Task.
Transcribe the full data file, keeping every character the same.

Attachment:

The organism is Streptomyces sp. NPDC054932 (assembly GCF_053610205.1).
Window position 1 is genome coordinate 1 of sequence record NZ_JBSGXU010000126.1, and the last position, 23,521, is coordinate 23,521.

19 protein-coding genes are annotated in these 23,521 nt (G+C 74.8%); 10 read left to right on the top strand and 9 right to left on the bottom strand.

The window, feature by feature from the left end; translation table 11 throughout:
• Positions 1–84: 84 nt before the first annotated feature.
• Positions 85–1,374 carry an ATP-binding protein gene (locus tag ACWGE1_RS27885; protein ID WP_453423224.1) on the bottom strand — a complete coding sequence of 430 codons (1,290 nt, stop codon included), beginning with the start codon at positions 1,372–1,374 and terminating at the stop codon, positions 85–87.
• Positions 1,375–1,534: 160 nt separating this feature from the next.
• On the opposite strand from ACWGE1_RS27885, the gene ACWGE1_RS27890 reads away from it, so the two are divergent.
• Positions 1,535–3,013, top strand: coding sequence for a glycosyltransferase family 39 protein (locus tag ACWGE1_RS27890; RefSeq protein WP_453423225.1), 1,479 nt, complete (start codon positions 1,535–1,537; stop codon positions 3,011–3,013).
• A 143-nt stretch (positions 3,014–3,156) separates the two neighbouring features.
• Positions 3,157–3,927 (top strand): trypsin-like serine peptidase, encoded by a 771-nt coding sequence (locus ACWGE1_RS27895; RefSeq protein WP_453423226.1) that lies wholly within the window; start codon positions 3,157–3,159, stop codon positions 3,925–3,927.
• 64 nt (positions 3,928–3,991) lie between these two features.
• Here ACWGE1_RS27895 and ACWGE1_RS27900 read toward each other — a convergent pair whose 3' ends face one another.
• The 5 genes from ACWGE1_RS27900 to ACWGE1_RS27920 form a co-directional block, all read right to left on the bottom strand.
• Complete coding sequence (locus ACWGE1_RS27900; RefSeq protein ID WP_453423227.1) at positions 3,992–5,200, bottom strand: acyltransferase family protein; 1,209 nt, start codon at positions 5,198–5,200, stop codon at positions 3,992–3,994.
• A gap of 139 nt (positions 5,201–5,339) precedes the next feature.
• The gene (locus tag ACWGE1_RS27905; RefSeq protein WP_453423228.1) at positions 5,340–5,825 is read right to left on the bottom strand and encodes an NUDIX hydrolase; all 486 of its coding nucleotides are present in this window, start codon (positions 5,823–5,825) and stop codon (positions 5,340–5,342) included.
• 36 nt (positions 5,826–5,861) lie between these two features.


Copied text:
The organism is Streptomyces sp. NPDC054932 (assembly GCF_053610205.1).
Window position 1 is genome coordinate 1 of sequence record NZ_JBSGXU010000126.1, and the last position, 23,521, is coordinate 23,521.

19 protein-coding genes are annotated in these 23,521 nt (G+C 74.8%); 10 read left to right on the top strand and 9 right to left on the bottom strand.

The window, feature by feature from the left end; translation table 11 throughout:
• Positions 1–84: 84 nt before the first annotated feature.
• Positions 85–1,374 carry an ATP-binding protein gene (locus tag ACWGE1_RS27885; protein ID WP_453423224.1) on the bottom strand — a complete coding sequence of 430 codons (1,290 nt, stop codon included), beginning with the start codon at positions 1,372–1,374 and terminating at the stop codon, positions 85–87.
• Positions 1,375–1,534: 160 nt separating this feature from the next.
• On the opposite strand from ACWGE1_RS27885, the gene ACWGE1_RS27890 reads away from it, so the two are divergent.
• Positions 1,535–3,013, top strand: coding sequence for a glycosyltransferase family 39 protein (locus tag ACWGE1_RS27890; RefSeq protein WP_453423225.1), 1,479 nt, complete (start codon positions 1,535–1,537; stop codon positions 3,011–3,013).
• A 143-nt stretch (positions 3,014–3,156) separates the two neighbouring features.
• Positions 3,157–3,927 (top strand): trypsin-like serine peptidase, encoded by a 771-nt coding sequence (locus ACWGE1_RS27895; RefSeq protein WP_453423226.1) that lies wholly within the window; start codon positions 3,157–3,159, stop codon positions 3,925–3,927.
• 64 nt (positions 3,928–3,991) lie between these two features.
• Here ACWGE1_RS27895 and ACWGE1_RS27900 read toward each other — a convergent pair whose 3' ends face one another.
• The 5 genes from ACWGE1_RS27900 to ACWGE1_RS27920 form a co-directional block, all read right to left on the bottom strand.
• Complete coding sequence (locus ACWGE1_RS27900; RefSeq protein ID WP_453423227.1) at positions 3,992–5,200, bottom strand: acyltransferase family protein; 1,209 nt, start codon at positions 5,198–5,200, stop codon at positions 3,992–3,994.
• A gap of 139 nt (positions 5,201–5,339) precedes the next feature.
• The gene (locus tag ACWGE1_RS27905; RefSeq protein WP_453423228.1) at positions 5,340–5,825 is read right to left on the bottom strand and encodes an NUDIX hydrolase; all 486 of its coding nucleotides are present in this window, start codon (positions 5,823–5,825) and stop codon (positions 5,340–5,342) included.
• 36 nt (positions 5,826–5,861) lie between these two features.